While it is still too early to tell if Sonoma will be an early adopter, stay in the mainstream or be dragged kicking and screaming into the future, all signs at the recent South By Southwest Education Conference (SXSWEdu) in Austin, Texas, indicate that we should brace ourselves for dramatic and exciting changes in education.
More than 4,000 educators, administrators, tech developers and media attended the three-day conference in Austin last week. The education-centric event is only in its third year and it leads up to the more famous SXSW music event, which follows a week later. There were panels, keynotes, parties, book readings, workshops, a competition for promising education startups, and the launch of some high-profile products and initiatives.
The conference included more than 300 presenters and the overwhelming focus was on how technology will – not could or can – completely transform education in the next few years. I managed to squeeze in 11 sessions in two days on topics that ranged from how technology can help deliver America’s new common core curriculum to specific apps that can transform elementary education (see more at sxswedu.com/schedule).
The conference took over Austin’s enormous conference center, as well as the adjacent Hilton Hotel. The audience seemed split almost evenly between teachers/administrators and ed tech companies. The conference cost $375, but the teachers and district staff I spoke with all indicated that in terms of professional development, it was money well spent. (I paid my own way but was given a free press pass).
I chatted with Jaime Casap, the Google’s global education evangelist, and he said the conference has quickly doubled in size and is now his favorite annual education conference. “Instead of disjointed workshops on narrow topics, the focus is on how can we all work together to take what we are doing to the next level.”
Even for a technophile like me, the conference provided a sobering and sometimes scary perspective on how much change lies ahead.
1. Apps: There is now an education app for everything, with thousands more on the way. My jaw dropped over and over at innovative new ideas to help teachers access, organize and deliver content and to help students learn and engage in both traditional content and the new core curriculum. Most are free, some cost a few dollars. See the sidebar for some of my favorites.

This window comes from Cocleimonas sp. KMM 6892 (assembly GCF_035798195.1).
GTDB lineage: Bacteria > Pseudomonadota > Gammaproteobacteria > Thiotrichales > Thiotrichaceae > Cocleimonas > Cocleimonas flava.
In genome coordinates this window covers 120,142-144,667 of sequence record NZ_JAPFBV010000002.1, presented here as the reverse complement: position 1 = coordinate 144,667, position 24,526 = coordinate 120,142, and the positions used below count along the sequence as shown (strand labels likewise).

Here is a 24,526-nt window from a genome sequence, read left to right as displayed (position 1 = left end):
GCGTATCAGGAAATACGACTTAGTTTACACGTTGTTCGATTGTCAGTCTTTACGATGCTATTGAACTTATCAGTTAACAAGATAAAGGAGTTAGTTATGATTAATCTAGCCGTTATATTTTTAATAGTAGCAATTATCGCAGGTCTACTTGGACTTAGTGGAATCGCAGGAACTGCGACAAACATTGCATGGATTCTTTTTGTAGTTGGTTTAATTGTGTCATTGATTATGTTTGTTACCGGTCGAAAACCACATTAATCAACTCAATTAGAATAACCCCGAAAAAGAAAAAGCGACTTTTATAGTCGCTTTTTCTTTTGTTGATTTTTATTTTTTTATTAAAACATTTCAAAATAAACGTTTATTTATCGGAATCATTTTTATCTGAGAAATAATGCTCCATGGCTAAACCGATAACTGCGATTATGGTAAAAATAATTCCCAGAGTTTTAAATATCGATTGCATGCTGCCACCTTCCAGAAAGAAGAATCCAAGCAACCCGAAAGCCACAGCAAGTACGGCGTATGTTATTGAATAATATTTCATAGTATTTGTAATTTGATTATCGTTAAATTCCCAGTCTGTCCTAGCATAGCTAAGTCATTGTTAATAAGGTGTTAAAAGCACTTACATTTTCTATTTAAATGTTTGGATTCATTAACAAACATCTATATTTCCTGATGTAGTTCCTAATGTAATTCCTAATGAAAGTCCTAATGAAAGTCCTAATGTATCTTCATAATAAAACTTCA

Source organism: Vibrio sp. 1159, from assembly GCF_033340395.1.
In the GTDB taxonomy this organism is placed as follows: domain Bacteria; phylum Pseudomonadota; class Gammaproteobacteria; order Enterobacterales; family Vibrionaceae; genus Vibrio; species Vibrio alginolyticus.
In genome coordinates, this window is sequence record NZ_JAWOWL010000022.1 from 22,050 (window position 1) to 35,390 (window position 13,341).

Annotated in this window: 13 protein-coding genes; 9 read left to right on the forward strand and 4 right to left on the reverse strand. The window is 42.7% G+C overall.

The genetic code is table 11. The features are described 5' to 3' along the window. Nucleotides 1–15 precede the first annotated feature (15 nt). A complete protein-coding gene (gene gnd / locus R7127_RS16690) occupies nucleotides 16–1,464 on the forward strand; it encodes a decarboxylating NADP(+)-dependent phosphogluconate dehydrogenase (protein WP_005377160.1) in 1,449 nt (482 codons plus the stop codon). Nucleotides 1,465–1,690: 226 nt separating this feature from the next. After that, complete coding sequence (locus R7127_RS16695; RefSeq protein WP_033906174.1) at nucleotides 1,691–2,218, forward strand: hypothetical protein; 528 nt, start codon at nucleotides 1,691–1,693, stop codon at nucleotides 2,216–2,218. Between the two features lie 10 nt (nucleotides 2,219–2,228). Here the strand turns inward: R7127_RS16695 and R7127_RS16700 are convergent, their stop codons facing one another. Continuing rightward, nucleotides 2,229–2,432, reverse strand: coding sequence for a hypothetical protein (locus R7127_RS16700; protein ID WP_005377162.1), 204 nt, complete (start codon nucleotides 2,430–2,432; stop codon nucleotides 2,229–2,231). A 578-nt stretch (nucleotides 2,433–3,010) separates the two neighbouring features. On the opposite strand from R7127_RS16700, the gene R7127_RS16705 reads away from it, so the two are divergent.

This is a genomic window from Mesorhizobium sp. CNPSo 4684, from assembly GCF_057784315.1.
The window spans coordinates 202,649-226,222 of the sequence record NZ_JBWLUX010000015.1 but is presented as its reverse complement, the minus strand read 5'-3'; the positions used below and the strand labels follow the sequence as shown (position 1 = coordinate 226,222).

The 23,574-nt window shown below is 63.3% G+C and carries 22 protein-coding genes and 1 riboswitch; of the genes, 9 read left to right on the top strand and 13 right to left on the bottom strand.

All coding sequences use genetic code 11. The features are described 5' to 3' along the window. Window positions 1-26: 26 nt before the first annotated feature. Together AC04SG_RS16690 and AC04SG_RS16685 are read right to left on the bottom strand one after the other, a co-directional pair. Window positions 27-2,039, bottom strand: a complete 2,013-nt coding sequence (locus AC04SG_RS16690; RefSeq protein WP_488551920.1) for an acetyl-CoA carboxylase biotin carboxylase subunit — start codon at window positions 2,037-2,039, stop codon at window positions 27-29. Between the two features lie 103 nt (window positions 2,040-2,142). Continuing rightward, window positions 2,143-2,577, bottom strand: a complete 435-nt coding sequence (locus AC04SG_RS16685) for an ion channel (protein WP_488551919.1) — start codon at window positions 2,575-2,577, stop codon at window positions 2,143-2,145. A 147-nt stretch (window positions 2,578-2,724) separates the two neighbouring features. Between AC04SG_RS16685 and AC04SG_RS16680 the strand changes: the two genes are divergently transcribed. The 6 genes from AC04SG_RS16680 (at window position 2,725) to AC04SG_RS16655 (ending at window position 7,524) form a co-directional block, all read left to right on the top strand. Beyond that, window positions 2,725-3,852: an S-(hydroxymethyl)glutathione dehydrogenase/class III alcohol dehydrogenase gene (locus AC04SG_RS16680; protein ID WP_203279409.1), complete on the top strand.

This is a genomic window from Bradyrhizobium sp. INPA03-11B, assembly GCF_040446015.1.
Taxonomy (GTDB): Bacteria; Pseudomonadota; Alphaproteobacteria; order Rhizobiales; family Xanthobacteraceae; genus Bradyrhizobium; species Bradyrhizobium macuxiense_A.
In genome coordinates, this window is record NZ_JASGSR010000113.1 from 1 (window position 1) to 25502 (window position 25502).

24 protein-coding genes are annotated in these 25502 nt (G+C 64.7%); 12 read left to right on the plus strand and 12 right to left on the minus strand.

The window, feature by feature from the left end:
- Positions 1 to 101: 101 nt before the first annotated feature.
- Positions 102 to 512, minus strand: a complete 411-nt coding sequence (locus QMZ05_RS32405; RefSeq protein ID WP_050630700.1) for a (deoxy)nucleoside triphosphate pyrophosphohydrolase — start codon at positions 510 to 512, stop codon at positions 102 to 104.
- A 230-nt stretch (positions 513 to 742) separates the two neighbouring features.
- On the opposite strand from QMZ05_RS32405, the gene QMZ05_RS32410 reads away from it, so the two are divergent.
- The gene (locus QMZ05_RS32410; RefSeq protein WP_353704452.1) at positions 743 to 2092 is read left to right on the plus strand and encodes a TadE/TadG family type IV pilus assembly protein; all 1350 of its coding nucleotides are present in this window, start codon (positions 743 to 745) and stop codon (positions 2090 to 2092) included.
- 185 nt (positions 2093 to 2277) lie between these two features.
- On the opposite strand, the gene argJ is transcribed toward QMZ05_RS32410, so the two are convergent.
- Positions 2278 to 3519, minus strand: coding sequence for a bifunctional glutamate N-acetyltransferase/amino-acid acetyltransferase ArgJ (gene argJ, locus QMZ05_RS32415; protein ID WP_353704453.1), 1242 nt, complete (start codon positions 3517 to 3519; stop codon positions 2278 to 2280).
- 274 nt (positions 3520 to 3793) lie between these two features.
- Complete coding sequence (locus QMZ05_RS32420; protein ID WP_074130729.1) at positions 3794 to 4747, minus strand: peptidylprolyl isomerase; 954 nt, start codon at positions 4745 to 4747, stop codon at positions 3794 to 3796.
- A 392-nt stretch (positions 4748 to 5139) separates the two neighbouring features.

2. No more textbooks: It is very possible that your children will never again hold a new textbook in their hands. The new common core curriculum standards being adopted by California will require new curricular materials and at least right now it looks unlikely that schools will place large orders for new traditional textbooks. The talk in Austin was not about e-textbooks but instead the advantages of open education resources (OER). OER materials are free, the information has been vetted for credibility and some of it is derived from some of the world’s top educators. Most important, OER materials don’t require slow and costly edition upgrades. Teachers can change, add to and update content anytime, and they control their classroom content. Students can access the materials online or offline. One misconception is that teachers have to create their own textbooks. Instead, teachers use curriculum developed by other top educators, picking and choosing the lesson plans that best deliver the content right for or relevant to their classroom goals. The top resources for teachers I heard praised were: Net Texts, iTunesU, OER Commons, CK-12 Foundation and Project Gutenberg. Presenter Karen Fasimpaur, who has helped launch the open-ed movement, told the administrators in the audience, “Please don’t just buy a new set of common core textbooks. This is an opportunity to take curriculum back from the giant textbook manufacturers.” (Check out OER Commons, Curriki, K-12 Open)